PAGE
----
Michael Taft: <pause> Thanks for having me.
So your boss is at it again. After her re-establishment bill crashed and burned –
Michael Taft: I don’t believe that’s the most appropriate way to put it.
After it crashed, burned and rotted into the ground. Now, she’s set her sights on challenging the UEE’s calendar and time system, known as Standard Earth Time, which all planets under UEE jurisdiction currently abide by.
Michael Taft: Yes, Craig. That’s correct.
Well, go on…
Michael Taft: To be blunt, it’s a ridiculous system. I mean, why does Earth have to be the baseline form of measurement for every planet? If you flip through the System Almanac, you’ll find that every planet’s daily rotation is measured in Standard Earth Hours, its annual orbit is measured in Standard Earth Days. Just the fact that every historical event, no matter which system it occurs in, has to be converted to a twenty-four hour day, three-sixty-five year is confusing at best and arrogant at worst.
Well, not really confusing. The computers do all the calculations and besides, it’s not like the government’s keeping you from maintaining your own calendar.
Michael Taft: But it’s hardly the same, if interplanetary legal documentation and contracts won’t recognize the Terran calendar …
Yeah, well, what’s your better idea?
Michael Taft: Madame Senator is proposing an entirely new system that factors each planet’s specific daily rotation and orbit to –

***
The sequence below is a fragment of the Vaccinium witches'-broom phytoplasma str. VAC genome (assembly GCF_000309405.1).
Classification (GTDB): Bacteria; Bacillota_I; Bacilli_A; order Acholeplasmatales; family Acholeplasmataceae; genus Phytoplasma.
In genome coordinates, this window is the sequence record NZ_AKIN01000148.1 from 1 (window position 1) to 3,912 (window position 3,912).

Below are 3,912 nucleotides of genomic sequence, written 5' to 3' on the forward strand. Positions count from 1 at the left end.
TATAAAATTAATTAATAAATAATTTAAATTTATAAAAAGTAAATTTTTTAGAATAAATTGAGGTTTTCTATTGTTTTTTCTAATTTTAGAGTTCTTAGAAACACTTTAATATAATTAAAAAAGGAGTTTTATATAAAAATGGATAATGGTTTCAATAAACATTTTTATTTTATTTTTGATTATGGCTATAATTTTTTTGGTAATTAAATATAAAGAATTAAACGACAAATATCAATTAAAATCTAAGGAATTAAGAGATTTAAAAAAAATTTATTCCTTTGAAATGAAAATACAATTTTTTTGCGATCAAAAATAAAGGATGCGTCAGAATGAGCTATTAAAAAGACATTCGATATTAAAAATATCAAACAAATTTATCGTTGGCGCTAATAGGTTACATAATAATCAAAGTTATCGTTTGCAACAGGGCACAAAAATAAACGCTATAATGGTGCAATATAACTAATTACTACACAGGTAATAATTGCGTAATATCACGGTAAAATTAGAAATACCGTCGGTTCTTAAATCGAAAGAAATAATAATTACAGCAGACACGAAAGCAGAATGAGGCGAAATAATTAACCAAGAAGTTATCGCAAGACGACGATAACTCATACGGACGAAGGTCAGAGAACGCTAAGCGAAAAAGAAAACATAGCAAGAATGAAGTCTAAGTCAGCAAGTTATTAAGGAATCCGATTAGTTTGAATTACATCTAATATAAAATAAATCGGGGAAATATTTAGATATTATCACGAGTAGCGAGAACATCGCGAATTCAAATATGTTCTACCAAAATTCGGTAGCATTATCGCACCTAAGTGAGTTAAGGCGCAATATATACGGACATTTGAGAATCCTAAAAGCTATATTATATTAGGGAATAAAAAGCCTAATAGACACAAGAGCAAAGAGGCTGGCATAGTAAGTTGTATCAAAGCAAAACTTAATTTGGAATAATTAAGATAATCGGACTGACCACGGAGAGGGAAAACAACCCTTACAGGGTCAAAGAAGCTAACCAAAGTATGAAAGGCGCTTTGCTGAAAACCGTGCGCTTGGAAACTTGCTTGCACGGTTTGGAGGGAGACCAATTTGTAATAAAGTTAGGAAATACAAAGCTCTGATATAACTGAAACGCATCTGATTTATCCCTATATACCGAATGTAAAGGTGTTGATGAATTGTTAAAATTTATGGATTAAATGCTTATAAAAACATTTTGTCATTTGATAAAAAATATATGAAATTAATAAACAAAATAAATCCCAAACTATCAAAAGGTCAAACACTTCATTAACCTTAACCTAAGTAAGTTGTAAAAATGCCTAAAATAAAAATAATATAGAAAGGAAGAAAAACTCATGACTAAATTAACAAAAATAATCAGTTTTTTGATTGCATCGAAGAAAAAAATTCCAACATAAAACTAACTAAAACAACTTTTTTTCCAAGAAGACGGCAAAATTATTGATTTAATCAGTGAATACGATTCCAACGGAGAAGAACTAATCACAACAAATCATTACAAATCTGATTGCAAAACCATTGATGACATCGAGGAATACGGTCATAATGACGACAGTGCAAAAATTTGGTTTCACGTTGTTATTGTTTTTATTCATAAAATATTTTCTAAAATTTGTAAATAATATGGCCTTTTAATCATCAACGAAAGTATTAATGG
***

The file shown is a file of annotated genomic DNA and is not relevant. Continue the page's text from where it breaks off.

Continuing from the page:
Okay, right off the bat, here’s my problem. And this is something many of our listeners can relate to. Say you wanna hire me to pick up some cargo in Terra and move it to Earth. The way it is now, if it’s the 4th of November, you tell me you need it on Earth by the 15th, my flight computer can tell me if that’s a reasonable amount of travel time and the recipients know when to expect it. If we scrap all that and go with you all are talkin’ about, I pick up the stuff on Whatsit the 34th on Terra and it needs to get to earth by November 15th. I gotta figure out what the local time is, then cross-reference that with whatever the equivalent date on Earth is, then figure out how long travel’s gonna take. Next thing you know, I totally lost track of what day’s what and what month is who’s. It’s simpler this way.
Michael Taft: What we have here is another example of Earth trying to force the rest of the universe to conform to it when it’s an outdated method that has no bearing or application to modern living.
I don’t know. You ask me, I like having one date to remember. I don’t need to learn the equivalent of my birthday on every single different world.
Michael Taft: Again, just because something is difficult …
Easy there, Mike. We’re gonna take a quick break and then come back and try to muck ourselves through this issue. If you’re in-system and hearing this live, why don’t you drop us a comm and chime in. So hold on there, fly guys and gals …
This is Clean Shot coming back.
. . . TRANSMISSION BREAK